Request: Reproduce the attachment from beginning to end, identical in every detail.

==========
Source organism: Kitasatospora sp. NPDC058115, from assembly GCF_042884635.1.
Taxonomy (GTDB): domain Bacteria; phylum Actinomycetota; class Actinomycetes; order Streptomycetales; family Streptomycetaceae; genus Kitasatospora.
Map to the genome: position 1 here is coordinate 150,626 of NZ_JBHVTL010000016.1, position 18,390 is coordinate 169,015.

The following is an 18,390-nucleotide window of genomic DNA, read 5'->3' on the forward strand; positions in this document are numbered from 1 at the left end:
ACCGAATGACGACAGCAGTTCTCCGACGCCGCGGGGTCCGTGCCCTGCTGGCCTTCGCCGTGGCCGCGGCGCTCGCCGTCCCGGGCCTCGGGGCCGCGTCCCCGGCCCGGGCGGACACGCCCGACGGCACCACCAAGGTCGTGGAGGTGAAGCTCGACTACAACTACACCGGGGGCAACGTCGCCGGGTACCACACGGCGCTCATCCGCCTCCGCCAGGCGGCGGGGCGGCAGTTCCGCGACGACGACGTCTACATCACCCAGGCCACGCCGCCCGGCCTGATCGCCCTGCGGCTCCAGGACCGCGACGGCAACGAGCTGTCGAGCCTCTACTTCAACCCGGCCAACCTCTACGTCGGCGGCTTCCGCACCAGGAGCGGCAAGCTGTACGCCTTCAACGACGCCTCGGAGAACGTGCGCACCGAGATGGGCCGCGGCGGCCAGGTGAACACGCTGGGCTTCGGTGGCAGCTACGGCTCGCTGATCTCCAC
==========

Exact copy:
Source organism: Kitasatospora sp. NPDC058115, from assembly GCF_042884635.1.
Taxonomy (GTDB): domain Bacteria; phylum Actinomycetota; class Actinomycetes; order Streptomycetales; family Streptomycetaceae; genus Kitasatospora.
Map to the genome: position 1 here is coordinate 150,626 of NZ_JBHVTL010000016.1, position 18,390 is coordinate 169,015.

The following is an 18,390-nucleotide window of genomic DNA, read 5'->3' on the forward strand; positions in this document are numbered from 1 at the left end:
ACCGAATGACGACAGCAGTTCTCCGACGCCGCGGGGTCCGTGCCCTGCTGGCCTTCGCCGTGGCCGCGGCGCTCGCCGTCCCGGGCCTCGGGGCCGCGTCCCCGGCCCGGGCGGACACGCCCGACGGCACCACCAAGGTCGTGGAGGTGAAGCTCGACTACAACTACACCGGGGGCAACGTCGCCGGGTACCACACGGCGCTCATCCGCCTCCGCCAGGCGGCGGGGCGGCAGTTCCGCGACGACGACGTCTACATCACCCAGGCCACGCCGCCCGGCCTGATCGCCCTGCGGCTCCAGGACCGCGACGGCAACGAGCTGTCGAGCCTCTACTTCAACCCGGCCAACCTCTACGTCGGCGGCTTCCGCACCAGGAGCGGCAAGCTGTACGCCTTCAACGACGCCTCGGAGAACGTGCGCACCGAGATGGGCCGCGGCGGCCAGGTGAACACGCTGGGCTTCGGTGGCAGCTACGGCTCGCTGATCTCCAC